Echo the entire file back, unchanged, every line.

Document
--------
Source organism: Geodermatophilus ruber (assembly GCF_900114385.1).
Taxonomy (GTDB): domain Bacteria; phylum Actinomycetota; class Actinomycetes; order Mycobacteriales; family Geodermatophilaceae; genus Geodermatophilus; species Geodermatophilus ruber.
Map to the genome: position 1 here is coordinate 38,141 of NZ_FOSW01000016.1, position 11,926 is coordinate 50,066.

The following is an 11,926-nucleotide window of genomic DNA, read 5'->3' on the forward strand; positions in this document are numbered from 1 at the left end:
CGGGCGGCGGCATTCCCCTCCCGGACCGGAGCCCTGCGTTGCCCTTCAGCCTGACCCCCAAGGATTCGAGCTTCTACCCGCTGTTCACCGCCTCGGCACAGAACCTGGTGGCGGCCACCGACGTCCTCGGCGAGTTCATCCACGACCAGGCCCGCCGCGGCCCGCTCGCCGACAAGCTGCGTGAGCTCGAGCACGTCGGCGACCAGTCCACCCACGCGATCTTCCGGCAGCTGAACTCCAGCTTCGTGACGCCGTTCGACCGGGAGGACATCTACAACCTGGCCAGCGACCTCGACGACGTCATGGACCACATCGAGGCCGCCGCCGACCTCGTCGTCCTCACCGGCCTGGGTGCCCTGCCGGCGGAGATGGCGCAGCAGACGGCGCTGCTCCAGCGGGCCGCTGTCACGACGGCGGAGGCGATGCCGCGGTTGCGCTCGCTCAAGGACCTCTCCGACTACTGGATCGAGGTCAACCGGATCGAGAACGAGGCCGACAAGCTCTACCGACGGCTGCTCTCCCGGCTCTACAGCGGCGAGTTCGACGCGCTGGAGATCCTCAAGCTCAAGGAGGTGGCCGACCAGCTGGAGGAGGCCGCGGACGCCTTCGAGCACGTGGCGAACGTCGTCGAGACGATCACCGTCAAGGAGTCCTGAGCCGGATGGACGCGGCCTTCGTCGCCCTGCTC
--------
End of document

Source organism: Geodermatophilus ruber (assembly GCF_900114385.1).
Taxonomy (GTDB): domain Bacteria; phylum Actinomycetota; class Actinomycetes; order Mycobacteriales; family Geodermatophilaceae; genus Geodermatophilus; species Geodermatophilus ruber.
Map to the genome: position 1 here is coordinate 38,141 of NZ_FOSW01000016.1, position 11,926 is coordinate 50,066.

The following is an 11,926-nucleotide window of genomic DNA, read 5'->3' on the forward strand; positions in this document are numbered from 1 at the left end:
CGGGCGGCGGCATTCCCCTCCCGGACCGGAGCCCTGCGTTGCCCTTCAGCCTGACCCCCAAGGATTCGAGCTTCTACCCGCTGTTCACCGCCTCGGCACAGAACCTGGTGGCGGCCACCGACGTCCTCGGCGAGTTCATCCACGACCAGGCCCGCCGCGGCCCGCTCGCCGACAAGCTGCGTGAGCTCGAGCACGTCGGCGACCAGTCCACCCACGCGATCTTCCGGCAGCTGAACTCCAGCTTCGTGACGCCGTTCGACCGGGAGGACATCTACAACCTGGCCAGCGACCTCGACGACGTCATGGACCACATCGAGGCCGCCGCCGACCTCGTCGTCCTCACCGGCCTGGGTGCCCTGCCGGCGGAGATGGCGCAGCAGACGGCGCTGCTCCAGCGGGCCGCTGTCACGACGGCGGAGGCGATGCCGCGGTTGCGCTCGCTCAAGGACCTCTCCGACTACTGGATCGAGGTCAACCGGATCGAGAACGAGGCCGACAAGCTCTACCGACGGCTGCTCTCCCGGCTCTACAGCGGCGAGTTCGACGCGCTGGAGATCCTCAAGCTCAAGGAGGTGGCCGACCAGCTGGAGGAGGCCGCGGACGCCTTCGAGCACGTGGCGAACGTCGTCGAGACGATCACCGTCAAGGAGTCCTGAGCCGGATGGACGCGGCCTTCGTCGCCCTGCTC